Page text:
Show Reviews

Show Review: Song Suffragettes ft. Andrea Vasquez, Leah Marie Mason, Lauren Weintraub, and more!

 

SONG SUFFRAGETTES

Ft. Andrea Vasquez, Leah Marie Mason, Nell Maynard, Lauren Weintraub, Bailey James & Mia Morris

Monday May 2, 2022

@ The Listening Room Cafe in Nashville, TN

(Review by: Jeffrey Kurtis)

“No woman is an island, nor would we want to be…because if you can’t share real life then how boring would it be,” boldly stated the pre-show introduction video as flashes of Song Suffragettes moments past flooded the screens on either side of the stage featuring the likes of Kelsea Ballerini, Carly Pearce, Raelynn, Lauren Alaina, Ashley McBryde, Maddie & Tae, and more!

“Song Suffragettes was founded 8 years ago as a coming together of women artists and writers in the music industry,” began this night’s host Nell Maynard before shockingly revealing, “because did you know that of all the country music on radio last year, only 15% of it was female artists.”

As is the case with any Song Suffragettes show, each of the songwriters/artists brought a vibe and flare to their performances that displayed who they uniquely are as individual talents.

Bailey James, who sat in the first chair as a last-minute fill in for Carly Burruss, acted as the opener for each of the 3 rounds. She delivered a style that aptly stretches the borders of rock, pop, blues, jazz, and country to each of their furthest points to create a blended sound to call her own as she showcased on “I Don’t Need You,” “Better Angels,” and her newest release “The Crow,” a song written about losing her brother to suicide in which before playing she very openly shared of how one of her goals in 2022 was to be completely transparent about her own mental health struggles while using her social media platforms to let people know that it’s okay to not be okay, but to also not be ashamed to seek help.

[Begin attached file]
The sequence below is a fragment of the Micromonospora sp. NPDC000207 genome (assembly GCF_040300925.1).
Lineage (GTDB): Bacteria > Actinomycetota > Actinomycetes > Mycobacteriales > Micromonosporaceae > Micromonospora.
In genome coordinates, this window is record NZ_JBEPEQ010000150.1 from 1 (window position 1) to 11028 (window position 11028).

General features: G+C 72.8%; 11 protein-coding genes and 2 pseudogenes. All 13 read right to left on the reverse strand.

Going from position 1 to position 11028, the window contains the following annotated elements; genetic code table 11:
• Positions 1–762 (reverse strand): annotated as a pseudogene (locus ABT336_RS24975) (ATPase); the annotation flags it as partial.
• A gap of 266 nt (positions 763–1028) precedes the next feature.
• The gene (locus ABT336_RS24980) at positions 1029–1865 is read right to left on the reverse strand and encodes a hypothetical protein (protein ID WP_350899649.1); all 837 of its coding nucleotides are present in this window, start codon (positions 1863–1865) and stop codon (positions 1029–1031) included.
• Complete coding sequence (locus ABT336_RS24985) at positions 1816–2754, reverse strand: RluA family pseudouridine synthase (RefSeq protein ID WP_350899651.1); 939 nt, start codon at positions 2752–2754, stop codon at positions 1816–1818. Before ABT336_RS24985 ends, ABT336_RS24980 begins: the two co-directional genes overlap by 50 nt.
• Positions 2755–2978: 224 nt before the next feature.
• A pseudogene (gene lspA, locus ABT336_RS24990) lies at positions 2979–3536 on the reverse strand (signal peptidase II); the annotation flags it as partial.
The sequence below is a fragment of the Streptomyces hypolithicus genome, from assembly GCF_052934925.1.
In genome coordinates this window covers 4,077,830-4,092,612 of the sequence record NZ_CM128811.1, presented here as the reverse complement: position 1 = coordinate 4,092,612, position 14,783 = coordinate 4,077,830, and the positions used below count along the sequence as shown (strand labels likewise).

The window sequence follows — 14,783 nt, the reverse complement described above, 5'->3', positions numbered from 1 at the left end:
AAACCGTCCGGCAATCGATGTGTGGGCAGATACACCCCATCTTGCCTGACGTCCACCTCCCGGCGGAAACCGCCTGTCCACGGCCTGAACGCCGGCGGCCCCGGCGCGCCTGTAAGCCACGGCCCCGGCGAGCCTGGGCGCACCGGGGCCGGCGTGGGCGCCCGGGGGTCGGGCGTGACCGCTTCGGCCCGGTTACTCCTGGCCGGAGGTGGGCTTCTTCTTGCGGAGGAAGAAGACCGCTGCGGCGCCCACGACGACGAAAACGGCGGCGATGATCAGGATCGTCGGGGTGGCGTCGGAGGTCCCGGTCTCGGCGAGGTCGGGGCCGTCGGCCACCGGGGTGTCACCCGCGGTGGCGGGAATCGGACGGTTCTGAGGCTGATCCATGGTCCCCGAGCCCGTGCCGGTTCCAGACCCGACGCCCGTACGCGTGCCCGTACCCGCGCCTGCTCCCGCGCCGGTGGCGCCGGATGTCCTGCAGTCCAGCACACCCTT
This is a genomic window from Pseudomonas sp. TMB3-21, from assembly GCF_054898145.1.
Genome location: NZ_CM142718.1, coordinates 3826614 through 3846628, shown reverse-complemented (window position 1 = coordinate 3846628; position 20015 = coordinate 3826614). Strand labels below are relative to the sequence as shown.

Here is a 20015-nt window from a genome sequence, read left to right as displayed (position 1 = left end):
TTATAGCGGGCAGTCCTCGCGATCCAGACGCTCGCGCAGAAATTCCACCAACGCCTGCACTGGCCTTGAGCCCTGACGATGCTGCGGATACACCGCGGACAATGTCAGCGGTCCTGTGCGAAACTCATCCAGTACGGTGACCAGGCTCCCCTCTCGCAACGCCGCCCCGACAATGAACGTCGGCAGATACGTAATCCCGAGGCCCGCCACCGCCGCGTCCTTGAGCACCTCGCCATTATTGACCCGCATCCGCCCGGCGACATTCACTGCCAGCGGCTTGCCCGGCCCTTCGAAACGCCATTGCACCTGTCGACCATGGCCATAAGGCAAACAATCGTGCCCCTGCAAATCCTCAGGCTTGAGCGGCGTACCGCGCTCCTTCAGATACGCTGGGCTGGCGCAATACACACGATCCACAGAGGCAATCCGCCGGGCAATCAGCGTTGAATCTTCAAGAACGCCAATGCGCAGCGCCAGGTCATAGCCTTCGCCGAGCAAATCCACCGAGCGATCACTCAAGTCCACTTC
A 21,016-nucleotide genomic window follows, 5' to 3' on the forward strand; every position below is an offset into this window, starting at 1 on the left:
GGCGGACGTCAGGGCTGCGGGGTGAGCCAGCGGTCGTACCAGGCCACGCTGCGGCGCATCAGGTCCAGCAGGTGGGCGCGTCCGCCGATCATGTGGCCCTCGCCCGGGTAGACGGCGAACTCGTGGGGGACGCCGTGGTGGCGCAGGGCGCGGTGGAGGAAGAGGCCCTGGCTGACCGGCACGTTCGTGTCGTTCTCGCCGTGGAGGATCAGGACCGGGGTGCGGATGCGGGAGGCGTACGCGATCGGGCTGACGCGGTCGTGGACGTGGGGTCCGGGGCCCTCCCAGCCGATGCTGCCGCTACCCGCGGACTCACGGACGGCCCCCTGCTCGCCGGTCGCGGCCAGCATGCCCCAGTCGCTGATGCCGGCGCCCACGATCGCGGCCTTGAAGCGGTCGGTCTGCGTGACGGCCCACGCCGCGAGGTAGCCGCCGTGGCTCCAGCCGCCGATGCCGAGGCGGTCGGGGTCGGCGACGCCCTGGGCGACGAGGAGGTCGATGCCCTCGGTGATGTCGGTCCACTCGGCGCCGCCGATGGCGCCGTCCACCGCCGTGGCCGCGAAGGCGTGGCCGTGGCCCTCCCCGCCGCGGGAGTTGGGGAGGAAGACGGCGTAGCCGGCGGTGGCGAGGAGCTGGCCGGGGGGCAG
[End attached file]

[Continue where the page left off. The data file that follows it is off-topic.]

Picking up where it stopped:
Lauren Weintraub was vastly different than the performances from James before her in that her style was more squarely bent towards the modern branded era akin to what we hear on today’s Top 40 country radio. She captured the heartbreak/what if emotions of the lyrics and drew the crowd in on the back of an irresistible melody on “Boston,” gave everyone a bop along groove and several crafty lines on “Ex Appeal,” but really solidified herself with “Two Cents,” the second of the three songs she performed which featured the memorable hook, “I might be broke, but I still don’t need your two cents.”